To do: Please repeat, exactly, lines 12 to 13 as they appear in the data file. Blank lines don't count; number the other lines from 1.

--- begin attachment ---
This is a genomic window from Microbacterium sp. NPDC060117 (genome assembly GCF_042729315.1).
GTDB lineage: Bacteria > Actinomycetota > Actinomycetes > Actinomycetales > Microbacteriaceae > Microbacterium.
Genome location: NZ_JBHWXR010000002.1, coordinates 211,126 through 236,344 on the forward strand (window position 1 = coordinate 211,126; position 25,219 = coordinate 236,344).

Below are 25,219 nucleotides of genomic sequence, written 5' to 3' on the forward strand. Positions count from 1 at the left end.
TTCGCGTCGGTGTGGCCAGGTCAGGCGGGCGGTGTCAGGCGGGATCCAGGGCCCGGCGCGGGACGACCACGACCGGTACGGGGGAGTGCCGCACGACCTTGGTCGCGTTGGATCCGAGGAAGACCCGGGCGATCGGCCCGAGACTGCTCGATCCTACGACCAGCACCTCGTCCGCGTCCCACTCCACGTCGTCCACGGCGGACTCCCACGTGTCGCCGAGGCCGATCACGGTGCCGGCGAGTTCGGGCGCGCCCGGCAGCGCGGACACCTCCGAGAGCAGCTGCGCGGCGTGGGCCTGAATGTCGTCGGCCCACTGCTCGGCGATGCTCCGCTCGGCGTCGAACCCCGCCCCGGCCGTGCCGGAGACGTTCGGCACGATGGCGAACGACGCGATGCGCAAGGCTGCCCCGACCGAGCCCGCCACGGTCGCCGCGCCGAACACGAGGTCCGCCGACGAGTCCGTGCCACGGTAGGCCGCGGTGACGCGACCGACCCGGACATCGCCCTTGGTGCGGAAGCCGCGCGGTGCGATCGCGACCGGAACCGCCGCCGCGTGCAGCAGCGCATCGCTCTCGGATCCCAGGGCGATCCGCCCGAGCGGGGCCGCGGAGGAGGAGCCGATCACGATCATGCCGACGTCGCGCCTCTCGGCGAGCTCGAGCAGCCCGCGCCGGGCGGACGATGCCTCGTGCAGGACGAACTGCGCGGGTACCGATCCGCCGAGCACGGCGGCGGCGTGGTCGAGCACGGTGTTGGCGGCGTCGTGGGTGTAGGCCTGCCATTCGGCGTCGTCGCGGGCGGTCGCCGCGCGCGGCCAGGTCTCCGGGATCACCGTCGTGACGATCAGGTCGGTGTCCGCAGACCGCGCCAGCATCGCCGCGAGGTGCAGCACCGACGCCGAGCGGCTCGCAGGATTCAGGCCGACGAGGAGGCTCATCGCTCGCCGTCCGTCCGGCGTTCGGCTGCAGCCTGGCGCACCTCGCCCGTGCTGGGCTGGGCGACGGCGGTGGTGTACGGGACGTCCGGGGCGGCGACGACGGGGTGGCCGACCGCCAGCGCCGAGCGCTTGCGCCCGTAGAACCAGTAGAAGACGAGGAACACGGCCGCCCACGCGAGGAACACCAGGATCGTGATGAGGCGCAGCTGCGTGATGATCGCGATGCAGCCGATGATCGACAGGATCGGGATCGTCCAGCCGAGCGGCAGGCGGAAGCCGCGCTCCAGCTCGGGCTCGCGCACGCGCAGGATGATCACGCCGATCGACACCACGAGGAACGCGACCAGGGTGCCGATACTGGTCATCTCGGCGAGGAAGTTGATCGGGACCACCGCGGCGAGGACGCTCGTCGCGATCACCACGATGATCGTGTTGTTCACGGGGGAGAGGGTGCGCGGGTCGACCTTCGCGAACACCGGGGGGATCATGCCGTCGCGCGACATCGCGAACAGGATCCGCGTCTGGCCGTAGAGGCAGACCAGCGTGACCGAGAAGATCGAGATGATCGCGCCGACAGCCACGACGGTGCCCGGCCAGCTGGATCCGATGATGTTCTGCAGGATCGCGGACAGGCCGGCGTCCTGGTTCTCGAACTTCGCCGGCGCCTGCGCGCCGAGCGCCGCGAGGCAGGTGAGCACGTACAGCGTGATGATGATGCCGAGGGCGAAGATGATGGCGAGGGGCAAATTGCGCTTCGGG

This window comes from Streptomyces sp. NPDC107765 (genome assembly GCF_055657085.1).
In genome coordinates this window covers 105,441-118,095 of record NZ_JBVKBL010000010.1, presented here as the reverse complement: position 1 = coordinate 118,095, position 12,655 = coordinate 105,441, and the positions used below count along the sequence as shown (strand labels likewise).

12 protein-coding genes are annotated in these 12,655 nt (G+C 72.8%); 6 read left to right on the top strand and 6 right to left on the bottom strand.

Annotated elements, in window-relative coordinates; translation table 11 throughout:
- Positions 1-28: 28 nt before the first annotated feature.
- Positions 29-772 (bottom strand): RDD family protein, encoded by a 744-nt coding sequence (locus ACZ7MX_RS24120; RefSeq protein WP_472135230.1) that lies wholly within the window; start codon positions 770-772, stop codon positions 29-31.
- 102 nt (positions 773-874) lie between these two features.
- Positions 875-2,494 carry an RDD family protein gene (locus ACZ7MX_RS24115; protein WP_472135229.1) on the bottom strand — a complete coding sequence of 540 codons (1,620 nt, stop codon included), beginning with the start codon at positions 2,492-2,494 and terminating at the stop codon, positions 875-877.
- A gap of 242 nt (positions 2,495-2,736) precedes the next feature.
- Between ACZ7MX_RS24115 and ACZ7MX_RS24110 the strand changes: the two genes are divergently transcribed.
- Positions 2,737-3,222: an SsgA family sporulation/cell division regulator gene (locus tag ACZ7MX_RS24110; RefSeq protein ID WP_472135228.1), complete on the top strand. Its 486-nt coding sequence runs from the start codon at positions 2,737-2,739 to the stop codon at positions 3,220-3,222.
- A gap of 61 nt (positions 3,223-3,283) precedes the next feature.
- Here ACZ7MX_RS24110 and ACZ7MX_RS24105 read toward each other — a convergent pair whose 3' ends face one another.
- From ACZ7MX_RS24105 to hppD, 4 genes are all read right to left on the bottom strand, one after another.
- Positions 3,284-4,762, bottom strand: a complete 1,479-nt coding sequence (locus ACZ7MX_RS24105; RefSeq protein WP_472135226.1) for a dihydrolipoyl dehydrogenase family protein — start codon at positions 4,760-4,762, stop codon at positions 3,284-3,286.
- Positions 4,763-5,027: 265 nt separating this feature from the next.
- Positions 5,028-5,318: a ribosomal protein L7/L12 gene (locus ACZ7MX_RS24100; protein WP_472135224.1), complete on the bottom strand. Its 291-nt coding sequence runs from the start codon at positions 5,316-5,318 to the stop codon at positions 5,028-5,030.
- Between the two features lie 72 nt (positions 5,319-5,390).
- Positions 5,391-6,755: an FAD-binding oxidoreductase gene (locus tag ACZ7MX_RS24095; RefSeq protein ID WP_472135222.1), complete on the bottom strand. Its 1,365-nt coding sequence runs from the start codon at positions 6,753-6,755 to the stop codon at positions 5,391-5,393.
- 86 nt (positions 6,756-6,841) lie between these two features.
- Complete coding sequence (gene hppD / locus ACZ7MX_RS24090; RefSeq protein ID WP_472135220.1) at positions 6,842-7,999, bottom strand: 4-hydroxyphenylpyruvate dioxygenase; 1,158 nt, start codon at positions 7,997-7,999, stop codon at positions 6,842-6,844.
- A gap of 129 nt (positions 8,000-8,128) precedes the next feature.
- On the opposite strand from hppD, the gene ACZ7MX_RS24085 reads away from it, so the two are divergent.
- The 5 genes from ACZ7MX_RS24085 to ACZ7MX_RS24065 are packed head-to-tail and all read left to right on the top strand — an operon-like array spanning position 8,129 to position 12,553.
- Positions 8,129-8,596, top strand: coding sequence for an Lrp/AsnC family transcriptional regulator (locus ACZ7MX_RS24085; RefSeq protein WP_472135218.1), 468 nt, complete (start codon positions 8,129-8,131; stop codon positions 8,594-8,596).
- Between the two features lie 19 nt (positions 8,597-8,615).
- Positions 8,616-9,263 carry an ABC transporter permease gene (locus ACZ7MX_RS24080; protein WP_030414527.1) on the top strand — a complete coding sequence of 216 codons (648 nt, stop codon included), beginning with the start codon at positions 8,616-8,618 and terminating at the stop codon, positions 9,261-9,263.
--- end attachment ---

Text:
- 102 nt (positions 773-874) lie between these two features.
- Positions 875-2,494 carry an RDD family protein gene (locus ACZ7MX_RS24115; protein WP_472135229.1) on the bottom strand — a complete coding sequence of 540 codons (1,620 nt, stop codon included), beginning with the start codon at positions 2,492-2,494 and terminating at the stop codon, positions 875-877.